Prediction of cloud fractional cover using machine learning
Peer reviewed, Journal article
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Original versionBig Data and Cognitive Computing. 2021, 5 (4), . https://doi.org/10.3390/bdcc5040062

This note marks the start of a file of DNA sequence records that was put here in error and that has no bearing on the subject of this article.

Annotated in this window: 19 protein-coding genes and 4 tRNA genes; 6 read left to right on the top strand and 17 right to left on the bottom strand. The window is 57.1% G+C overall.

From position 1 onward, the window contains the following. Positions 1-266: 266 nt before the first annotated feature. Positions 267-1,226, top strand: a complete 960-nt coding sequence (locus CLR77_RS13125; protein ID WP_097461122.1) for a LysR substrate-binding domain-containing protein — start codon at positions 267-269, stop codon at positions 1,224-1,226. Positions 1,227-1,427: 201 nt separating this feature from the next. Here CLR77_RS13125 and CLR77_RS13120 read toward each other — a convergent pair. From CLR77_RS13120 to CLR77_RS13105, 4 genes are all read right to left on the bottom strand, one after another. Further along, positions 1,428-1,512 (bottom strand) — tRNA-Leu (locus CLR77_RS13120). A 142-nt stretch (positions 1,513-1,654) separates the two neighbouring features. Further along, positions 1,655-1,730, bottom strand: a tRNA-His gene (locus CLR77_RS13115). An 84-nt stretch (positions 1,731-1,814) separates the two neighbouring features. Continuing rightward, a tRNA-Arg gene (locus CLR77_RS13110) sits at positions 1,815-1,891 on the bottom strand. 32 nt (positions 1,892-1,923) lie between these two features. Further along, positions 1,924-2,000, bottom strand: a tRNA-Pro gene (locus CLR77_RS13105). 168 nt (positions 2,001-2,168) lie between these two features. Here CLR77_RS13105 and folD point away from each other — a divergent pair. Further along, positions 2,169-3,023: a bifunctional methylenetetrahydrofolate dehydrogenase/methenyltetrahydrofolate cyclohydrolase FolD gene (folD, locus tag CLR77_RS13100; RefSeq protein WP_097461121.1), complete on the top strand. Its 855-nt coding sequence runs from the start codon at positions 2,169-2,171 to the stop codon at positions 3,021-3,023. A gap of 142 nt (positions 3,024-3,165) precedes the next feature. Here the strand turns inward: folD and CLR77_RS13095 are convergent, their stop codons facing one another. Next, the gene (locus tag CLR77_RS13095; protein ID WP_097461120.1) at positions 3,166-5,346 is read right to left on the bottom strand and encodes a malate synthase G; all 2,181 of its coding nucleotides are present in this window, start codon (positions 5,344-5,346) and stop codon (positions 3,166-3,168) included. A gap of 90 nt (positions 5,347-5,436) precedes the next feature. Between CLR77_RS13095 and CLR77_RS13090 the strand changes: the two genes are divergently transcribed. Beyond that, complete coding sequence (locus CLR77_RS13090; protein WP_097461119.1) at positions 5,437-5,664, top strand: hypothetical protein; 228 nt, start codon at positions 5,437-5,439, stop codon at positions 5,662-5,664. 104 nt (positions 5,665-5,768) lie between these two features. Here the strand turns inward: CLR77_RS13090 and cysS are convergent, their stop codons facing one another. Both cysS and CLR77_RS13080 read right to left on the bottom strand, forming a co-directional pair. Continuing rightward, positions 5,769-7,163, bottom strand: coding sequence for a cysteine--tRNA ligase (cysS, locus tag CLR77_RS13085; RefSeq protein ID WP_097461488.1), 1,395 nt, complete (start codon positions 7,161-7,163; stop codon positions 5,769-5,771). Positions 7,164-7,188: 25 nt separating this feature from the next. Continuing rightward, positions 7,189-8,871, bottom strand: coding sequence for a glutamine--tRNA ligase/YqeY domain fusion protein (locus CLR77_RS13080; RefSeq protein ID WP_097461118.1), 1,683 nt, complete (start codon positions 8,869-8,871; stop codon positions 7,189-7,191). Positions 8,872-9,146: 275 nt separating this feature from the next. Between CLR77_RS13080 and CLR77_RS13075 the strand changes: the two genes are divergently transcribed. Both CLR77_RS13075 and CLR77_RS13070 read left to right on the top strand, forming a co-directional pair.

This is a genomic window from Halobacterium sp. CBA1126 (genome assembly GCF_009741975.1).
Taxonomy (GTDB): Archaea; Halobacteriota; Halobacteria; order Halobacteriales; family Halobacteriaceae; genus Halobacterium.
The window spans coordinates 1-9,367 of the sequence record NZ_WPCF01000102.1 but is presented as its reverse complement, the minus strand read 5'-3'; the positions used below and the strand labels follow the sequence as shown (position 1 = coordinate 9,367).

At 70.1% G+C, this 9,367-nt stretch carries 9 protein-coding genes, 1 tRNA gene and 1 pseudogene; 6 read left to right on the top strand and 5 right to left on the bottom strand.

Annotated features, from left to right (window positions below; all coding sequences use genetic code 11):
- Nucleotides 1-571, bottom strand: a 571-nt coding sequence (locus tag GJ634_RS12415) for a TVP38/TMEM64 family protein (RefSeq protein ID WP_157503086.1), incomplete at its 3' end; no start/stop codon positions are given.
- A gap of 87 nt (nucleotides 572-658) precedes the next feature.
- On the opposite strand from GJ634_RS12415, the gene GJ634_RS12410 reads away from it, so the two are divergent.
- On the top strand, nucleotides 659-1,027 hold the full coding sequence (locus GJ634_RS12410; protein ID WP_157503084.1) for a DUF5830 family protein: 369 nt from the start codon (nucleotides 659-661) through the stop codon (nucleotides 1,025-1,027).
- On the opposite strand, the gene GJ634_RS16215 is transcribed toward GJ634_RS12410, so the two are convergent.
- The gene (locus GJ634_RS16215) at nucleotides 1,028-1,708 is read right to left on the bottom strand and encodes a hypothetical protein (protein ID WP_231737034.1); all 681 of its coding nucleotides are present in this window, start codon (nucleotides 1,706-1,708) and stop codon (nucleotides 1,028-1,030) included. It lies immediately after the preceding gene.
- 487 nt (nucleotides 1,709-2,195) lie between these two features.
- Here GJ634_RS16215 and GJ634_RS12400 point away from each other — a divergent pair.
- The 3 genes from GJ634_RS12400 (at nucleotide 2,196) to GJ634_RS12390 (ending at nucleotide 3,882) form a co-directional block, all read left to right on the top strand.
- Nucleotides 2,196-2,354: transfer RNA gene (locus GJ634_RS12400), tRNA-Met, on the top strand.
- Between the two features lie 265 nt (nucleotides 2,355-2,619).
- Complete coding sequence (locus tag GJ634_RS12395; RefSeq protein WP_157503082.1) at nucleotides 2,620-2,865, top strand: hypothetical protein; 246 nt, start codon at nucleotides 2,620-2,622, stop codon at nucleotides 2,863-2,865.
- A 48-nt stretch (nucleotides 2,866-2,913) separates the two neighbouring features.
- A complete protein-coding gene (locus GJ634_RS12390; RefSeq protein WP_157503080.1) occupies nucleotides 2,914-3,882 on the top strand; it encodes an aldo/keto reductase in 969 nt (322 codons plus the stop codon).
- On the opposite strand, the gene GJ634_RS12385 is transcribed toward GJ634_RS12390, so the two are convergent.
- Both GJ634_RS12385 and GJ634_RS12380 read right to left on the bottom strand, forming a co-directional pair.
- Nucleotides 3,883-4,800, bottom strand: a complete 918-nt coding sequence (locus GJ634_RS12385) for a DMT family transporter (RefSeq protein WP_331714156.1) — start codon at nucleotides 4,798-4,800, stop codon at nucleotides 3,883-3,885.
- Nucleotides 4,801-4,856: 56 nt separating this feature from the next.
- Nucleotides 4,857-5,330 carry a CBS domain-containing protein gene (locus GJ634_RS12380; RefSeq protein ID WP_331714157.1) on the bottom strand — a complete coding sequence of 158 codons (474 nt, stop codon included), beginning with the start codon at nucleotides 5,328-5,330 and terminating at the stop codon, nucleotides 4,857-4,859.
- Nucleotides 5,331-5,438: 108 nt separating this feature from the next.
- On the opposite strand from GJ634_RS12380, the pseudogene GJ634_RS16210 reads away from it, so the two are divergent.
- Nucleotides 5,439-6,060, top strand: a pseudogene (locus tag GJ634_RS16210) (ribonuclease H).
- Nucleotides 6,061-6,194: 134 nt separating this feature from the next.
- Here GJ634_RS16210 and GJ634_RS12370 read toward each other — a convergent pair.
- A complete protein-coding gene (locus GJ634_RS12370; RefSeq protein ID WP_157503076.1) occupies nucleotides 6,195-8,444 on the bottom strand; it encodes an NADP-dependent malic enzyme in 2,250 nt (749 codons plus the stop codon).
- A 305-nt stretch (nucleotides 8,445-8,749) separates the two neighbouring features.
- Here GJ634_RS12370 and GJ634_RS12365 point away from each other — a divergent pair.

Climate change is stated as one of the largest issues of our time, resulting in many unwanted effects on life on earth. Cloud fractional cover (CFC), the portion of the sky covered by clouds, might affect global warming and different other aspects of human society such as agriculture and solar energy production. It is therefore important to improve the projection of future CFC, which is usually projected using numerical climate methods. In this paper, we explore the potential of using machine learning as part of a statistical downscaling framework to project future CFC. We are not aware of any other research that has explored this. We evaluated the potential of two different methods, a convolutional long short-term memory model (ConvLSTM) and a multiple regression equation, to predict CFC from other environmental variables. The predictions were associated with much uncertainty indicating that there might not be much information in the environmental variables used in the study to predict CFC. Overall the regression equation performed the best, but the ConvLSTM was the better performing model along some coastal and mountain areas. All aspects of the research analyses are explained including data preparation, model development, ML training, performance evaluation and visualization.